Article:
Earlier this summer, my family was having a gathering “back home.” We live a few states away and aren’t able to attend most family functions, so we get regular updates from those who are able to go.
So out of the blue my aunt (by marriage) blurts out to my grandmother, “I still don’t understand why Kim and Chris don’t have kids.”
My grandmother defended our decision, saying that we just don’t want to be parents.
To which my aunt responded, “Well, I feel the only reason to get married is to have kids.”
You can imagine my reaction when my mother relayed THAT little gem to me.
First of all, I have never understood why other people care so much about my life. Imagine the world we would live in if these people focused their attention on real issues, like poverty, education, crime, the homeless, raising money to cure cancer, and a host of other worthwhile causes. Lobbying for us to have children is simply a colossal waste of time and energy.
Second, there are THOUSANDS of other reasons to get married, first and foremost being that YOU LOVE EACH OTHER. Chris and I are truly best friends. We got married so we could spend the rest of our lives together, doing things that we enjoy.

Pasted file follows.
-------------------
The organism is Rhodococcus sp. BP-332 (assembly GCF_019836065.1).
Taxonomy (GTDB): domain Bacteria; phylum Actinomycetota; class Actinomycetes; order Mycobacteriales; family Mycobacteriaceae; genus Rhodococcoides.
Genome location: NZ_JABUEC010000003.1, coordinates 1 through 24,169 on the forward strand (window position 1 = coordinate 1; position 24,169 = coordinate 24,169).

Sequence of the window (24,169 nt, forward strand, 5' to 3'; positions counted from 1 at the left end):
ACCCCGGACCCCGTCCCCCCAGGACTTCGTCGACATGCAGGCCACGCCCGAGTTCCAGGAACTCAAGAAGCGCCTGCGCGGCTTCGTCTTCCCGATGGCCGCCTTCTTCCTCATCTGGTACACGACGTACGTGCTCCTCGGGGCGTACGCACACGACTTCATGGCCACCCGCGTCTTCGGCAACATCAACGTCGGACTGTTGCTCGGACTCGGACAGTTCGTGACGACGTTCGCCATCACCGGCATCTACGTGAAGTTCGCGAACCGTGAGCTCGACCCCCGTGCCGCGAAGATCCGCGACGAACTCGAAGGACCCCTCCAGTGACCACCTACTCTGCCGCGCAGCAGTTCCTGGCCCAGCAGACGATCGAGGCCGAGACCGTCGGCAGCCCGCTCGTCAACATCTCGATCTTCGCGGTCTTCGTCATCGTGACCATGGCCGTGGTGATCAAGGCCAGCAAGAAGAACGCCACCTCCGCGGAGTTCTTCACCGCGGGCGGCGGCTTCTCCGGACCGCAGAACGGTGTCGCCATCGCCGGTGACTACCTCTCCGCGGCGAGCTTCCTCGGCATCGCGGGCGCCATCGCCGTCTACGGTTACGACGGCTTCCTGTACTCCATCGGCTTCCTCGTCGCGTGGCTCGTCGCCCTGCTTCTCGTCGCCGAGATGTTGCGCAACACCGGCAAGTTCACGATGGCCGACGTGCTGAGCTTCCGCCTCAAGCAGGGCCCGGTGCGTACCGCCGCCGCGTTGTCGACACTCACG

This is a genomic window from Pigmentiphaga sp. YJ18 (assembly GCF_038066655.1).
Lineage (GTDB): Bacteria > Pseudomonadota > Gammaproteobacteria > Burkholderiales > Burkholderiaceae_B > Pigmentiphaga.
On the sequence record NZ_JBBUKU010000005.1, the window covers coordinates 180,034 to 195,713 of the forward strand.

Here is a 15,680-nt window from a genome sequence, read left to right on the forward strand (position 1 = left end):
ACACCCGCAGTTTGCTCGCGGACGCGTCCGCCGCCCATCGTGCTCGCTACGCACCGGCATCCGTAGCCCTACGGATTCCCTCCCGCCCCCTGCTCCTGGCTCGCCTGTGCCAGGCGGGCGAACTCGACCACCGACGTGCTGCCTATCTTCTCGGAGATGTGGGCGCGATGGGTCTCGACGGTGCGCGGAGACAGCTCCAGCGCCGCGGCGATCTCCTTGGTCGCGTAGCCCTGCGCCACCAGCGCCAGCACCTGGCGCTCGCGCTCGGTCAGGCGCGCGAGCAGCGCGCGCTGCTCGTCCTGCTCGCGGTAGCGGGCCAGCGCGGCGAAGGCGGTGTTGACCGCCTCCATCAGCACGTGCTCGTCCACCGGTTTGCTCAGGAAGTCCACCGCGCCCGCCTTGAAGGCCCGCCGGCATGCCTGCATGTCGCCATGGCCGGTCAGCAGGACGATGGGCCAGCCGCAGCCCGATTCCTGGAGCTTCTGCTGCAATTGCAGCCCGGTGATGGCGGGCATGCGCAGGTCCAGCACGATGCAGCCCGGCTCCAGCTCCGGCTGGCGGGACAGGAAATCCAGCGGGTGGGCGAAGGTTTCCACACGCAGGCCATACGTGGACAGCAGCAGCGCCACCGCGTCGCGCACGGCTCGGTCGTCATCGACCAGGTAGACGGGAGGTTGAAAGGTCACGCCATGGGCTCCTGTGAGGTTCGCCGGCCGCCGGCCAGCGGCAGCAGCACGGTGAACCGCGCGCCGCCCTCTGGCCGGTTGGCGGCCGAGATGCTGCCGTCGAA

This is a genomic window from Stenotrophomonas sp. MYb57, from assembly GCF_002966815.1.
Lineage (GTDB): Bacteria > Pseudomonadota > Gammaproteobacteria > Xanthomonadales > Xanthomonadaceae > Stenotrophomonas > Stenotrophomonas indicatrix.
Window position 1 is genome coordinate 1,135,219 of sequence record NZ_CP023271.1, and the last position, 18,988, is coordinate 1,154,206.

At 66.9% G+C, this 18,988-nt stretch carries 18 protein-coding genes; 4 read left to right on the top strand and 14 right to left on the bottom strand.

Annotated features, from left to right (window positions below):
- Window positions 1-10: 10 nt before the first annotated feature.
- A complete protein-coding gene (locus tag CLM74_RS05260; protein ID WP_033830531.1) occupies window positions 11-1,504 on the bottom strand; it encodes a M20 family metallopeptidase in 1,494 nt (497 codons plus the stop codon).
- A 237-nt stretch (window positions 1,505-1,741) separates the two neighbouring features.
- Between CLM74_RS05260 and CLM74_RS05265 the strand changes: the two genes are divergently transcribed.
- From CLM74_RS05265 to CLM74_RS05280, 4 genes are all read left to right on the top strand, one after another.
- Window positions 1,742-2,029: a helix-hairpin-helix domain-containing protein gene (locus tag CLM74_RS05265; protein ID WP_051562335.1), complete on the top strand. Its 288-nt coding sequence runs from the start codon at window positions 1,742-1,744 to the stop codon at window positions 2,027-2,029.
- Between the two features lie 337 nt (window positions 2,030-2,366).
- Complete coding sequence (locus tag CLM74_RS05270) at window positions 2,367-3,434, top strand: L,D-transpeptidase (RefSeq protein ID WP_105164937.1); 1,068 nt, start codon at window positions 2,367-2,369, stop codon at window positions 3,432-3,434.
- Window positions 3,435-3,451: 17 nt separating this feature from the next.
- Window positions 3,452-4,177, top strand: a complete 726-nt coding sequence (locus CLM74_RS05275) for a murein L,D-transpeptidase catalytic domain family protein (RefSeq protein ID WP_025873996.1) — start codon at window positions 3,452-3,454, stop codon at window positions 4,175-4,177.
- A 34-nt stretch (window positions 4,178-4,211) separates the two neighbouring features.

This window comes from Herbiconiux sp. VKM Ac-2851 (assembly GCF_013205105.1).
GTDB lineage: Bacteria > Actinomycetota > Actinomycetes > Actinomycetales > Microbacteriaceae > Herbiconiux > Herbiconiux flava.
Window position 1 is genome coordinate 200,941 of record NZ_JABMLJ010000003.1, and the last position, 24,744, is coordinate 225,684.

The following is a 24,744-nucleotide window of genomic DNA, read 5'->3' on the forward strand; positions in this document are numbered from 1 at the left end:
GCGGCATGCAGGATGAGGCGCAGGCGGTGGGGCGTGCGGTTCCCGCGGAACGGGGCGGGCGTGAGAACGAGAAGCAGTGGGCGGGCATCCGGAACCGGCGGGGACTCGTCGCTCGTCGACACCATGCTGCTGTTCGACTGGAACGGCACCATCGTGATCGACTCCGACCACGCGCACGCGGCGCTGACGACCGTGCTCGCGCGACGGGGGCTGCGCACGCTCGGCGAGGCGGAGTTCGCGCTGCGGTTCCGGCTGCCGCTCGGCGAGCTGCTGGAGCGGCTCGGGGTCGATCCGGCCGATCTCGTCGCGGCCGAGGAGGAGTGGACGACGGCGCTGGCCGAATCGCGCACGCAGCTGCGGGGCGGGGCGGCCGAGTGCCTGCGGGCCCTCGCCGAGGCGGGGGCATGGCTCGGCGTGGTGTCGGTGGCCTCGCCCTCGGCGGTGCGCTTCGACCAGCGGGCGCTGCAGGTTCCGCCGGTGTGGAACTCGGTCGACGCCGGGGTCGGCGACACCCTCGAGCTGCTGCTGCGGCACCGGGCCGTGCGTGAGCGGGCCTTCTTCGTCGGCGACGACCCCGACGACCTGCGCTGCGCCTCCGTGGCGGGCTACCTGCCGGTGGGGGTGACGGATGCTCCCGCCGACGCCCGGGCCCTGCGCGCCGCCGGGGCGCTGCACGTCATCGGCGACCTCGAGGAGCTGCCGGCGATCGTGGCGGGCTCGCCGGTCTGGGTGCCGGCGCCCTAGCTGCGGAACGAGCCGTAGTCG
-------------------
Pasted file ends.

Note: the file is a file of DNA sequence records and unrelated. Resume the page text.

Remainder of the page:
Third, the idea that marriage equals parenthood should stay in the 1950s where it belongs. Women were expected to get married and quit their jobs (if they had one) when they got pregnant. There wasn’t much room for choice, since the social climate of the time dictated that a woman had to be dependent on a man for her very survival.
Times have certainly changed. Women are present in just about every field. We are world leaders, astronauts, CEOs of companies, and a host of other positions previously reserved for men only. Women have choices, and one of those choices is to remain child free.
I know not everyone will understand my decision. But in the grand scheme of things, that doesn’t really matter.
What matters is that Chris and I agree that our marriage doesn’t include parenthood.
End of story.